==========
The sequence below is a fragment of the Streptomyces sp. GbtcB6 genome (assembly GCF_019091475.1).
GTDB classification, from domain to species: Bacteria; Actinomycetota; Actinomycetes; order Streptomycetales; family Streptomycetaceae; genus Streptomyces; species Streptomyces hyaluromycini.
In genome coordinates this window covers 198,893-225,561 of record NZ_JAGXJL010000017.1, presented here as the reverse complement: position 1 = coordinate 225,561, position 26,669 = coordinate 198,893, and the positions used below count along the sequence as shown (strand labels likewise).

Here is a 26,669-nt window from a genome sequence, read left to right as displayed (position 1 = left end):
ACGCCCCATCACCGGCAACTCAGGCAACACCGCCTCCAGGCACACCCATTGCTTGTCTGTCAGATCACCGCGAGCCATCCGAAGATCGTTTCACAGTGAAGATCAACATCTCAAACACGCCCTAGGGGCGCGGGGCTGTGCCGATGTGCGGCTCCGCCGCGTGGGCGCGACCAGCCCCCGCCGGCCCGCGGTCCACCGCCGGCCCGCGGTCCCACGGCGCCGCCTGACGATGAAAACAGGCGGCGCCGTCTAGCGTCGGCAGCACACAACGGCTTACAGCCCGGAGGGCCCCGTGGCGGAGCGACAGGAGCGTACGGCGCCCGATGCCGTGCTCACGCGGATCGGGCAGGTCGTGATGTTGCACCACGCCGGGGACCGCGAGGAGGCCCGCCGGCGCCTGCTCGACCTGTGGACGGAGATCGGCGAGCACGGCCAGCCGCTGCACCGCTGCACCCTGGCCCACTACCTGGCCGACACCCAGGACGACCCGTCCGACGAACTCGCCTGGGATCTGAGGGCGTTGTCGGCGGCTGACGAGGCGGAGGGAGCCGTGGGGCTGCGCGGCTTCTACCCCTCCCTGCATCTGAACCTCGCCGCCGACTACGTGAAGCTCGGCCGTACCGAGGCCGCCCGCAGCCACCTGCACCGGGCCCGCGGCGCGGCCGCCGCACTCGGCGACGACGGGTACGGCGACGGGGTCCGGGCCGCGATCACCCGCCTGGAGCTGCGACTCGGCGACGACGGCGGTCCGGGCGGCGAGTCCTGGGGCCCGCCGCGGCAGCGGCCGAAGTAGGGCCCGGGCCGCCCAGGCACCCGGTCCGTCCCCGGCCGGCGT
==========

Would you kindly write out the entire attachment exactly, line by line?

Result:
The sequence below is a fragment of the Streptomyces sp. GbtcB6 genome (assembly GCF_019091475.1).
GTDB classification, from domain to species: Bacteria; Actinomycetota; Actinomycetes; order Streptomycetales; family Streptomycetaceae; genus Streptomyces; species Streptomyces hyaluromycini.
In genome coordinates this window covers 198,893-225,561 of record NZ_JAGXJL010000017.1, presented here as the reverse complement: position 1 = coordinate 225,561, position 26,669 = coordinate 198,893, and the positions used below count along the sequence as shown (strand labels likewise).

Here is a 26,669-nt window from a genome sequence, read left to right as displayed (position 1 = left end):
ACGCCCCATCACCGGCAACTCAGGCAACACCGCCTCCAGGCACACCCATTGCTTGTCTGTCAGATCACCGCGAGCCATCCGAAGATCGTTTCACAGTGAAGATCAACATCTCAAACACGCCCTAGGGGCGCGGGGCTGTGCCGATGTGCGGCTCCGCCGCGTGGGCGCGACCAGCCCCCGCCGGCCCGCGGTCCACCGCCGGCCCGCGGTCCCACGGCGCCGCCTGACGATGAAAACAGGCGGCGCCGTCTAGCGTCGGCAGCACACAACGGCTTACAGCCCGGAGGGCCCCGTGGCGGAGCGACAGGAGCGTACGGCGCCCGATGCCGTGCTCACGCGGATCGGGCAGGTCGTGATGTTGCACCACGCCGGGGACCGCGAGGAGGCCCGCCGGCGCCTGCTCGACCTGTGGACGGAGATCGGCGAGCACGGCCAGCCGCTGCACCGCTGCACCCTGGCCCACTACCTGGCCGACACCCAGGACGACCCGTCCGACGAACTCGCCTGGGATCTGAGGGCGTTGTCGGCGGCTGACGAGGCGGAGGGAGCCGTGGGGCTGCGCGGCTTCTACCCCTCCCTGCATCTGAACCTCGCCGCCGACTACGTGAAGCTCGGCCGTACCGAGGCCGCCCGCAGCCACCTGCACCGGGCCCGCGGCGCGGCCGCCGCACTCGGCGACGACGGGTACGGCGACGGGGTCCGGGCCGCGATCACCCGCCTGGAGCTGCGACTCGGCGACGACGGCGGTCCGGGCGGCGAGTCCTGGGGCCCGCCGCGGCAGCGGCCGAAGTAGGGCCCGGGCCGCCCAGGCACCCGGTCCGTCCCCGGCCGGCGT